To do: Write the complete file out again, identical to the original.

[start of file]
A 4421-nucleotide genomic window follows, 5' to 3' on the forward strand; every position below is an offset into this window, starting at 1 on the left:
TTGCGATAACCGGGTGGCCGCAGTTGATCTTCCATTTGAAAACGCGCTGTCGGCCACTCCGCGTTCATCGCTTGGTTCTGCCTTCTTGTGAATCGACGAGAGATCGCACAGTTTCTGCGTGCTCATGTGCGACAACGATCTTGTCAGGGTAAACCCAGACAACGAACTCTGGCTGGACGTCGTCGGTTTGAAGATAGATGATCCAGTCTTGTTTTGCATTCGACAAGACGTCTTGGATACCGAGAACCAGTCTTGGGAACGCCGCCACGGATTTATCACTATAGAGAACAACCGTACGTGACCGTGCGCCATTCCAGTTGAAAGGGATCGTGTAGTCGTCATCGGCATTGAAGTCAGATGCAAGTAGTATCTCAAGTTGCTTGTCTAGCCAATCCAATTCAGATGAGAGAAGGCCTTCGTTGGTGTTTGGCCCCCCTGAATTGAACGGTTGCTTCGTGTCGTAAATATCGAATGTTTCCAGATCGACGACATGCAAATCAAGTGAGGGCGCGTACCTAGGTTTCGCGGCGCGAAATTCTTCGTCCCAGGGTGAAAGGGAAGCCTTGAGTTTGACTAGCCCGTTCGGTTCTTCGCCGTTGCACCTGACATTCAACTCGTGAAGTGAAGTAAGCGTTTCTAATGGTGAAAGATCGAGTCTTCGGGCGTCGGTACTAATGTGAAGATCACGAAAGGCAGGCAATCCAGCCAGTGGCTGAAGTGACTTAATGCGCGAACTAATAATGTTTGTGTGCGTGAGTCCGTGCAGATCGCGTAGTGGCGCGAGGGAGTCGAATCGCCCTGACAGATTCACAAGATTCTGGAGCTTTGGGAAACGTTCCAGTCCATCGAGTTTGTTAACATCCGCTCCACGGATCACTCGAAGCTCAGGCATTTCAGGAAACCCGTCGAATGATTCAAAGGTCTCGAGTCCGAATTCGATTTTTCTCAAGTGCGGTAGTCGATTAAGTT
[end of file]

A 4421-nucleotide genomic window follows, 5' to 3' on the forward strand; every position below is an offset into this window, starting at 1 on the left:
TTGCGATAACCGGGTGGCCGCAGTTGATCTTCCATTTGAAAACGCGCTGTCGGCCACTCCGCGTTCATCGCTTGGTTCTGCCTTCTTGTGAATCGACGAGAGATCGCACAGTTTCTGCGTGCTCATGTGCGACAACGATCTTGTCAGGGTAAACCCAGACAACGAACTCTGGCTGGACGTCGTCGGTTTGAAGATAGATGATCCAGTCTTGTTTTGCATTCGACAAGACGTCTTGGATACCGAGAACCAGTCTTGGGAACGCCGCCACGGATTTATCACTATAGAGAACAACCGTACGTGACCGTGCGCCATTCCAGTTGAAAGGGATCGTGTAGTCGTCATCGGCATTGAAGTCAGATGCAAGTAGTATCTCAAGTTGCTTGTCTAGCCAATCCAATTCAGATGAGAGAAGGCCTTCGTTGGTGTTTGGCCCCCCTGAATTGAACGGTTGCTTCGTGTCGTAAATATCGAATGTTTCCAGATCGACGACATGCAAATCAAGTGAGGGCGCGTACCTAGGTTTCGCGGCGCGAAATTCTTCGTCCCAGGGTGAAAGGGAAGCCTTGAGTTTGACTAGCCCGTTCGGTTCTTCGCCGTTGCACCTGACATTCAACTCGTGAAGTGAAGTAAGCGTTTCTAATGGTGAAAGATCGAGTCTTCGGGCGTCGGTACTAATGTGAAGATCACGAAAGGCAGGCAATCCAGCCAGTGGCTGAAGTGACTTAATGCGCGAACTAATAATGTTTGTGTGCGTGAGTCCGTGCAGATCGCGTAGTGGCGCGAGGGAGTCGAATCGCCCTGACAGATTCACAAGATTCTGGAGCTTTGGGAAACGTTCCAGTCCATCGAGTTTGTTAACATCCGCTCCACGGATCACTCGAAGCTCAGGCATTTCAGGAAACCCGTCGAATGATTCAAAGGTCTCGAGTCCGAATTCGATTTTTCTCAAGTGCGGTAGTCGATTAAGTT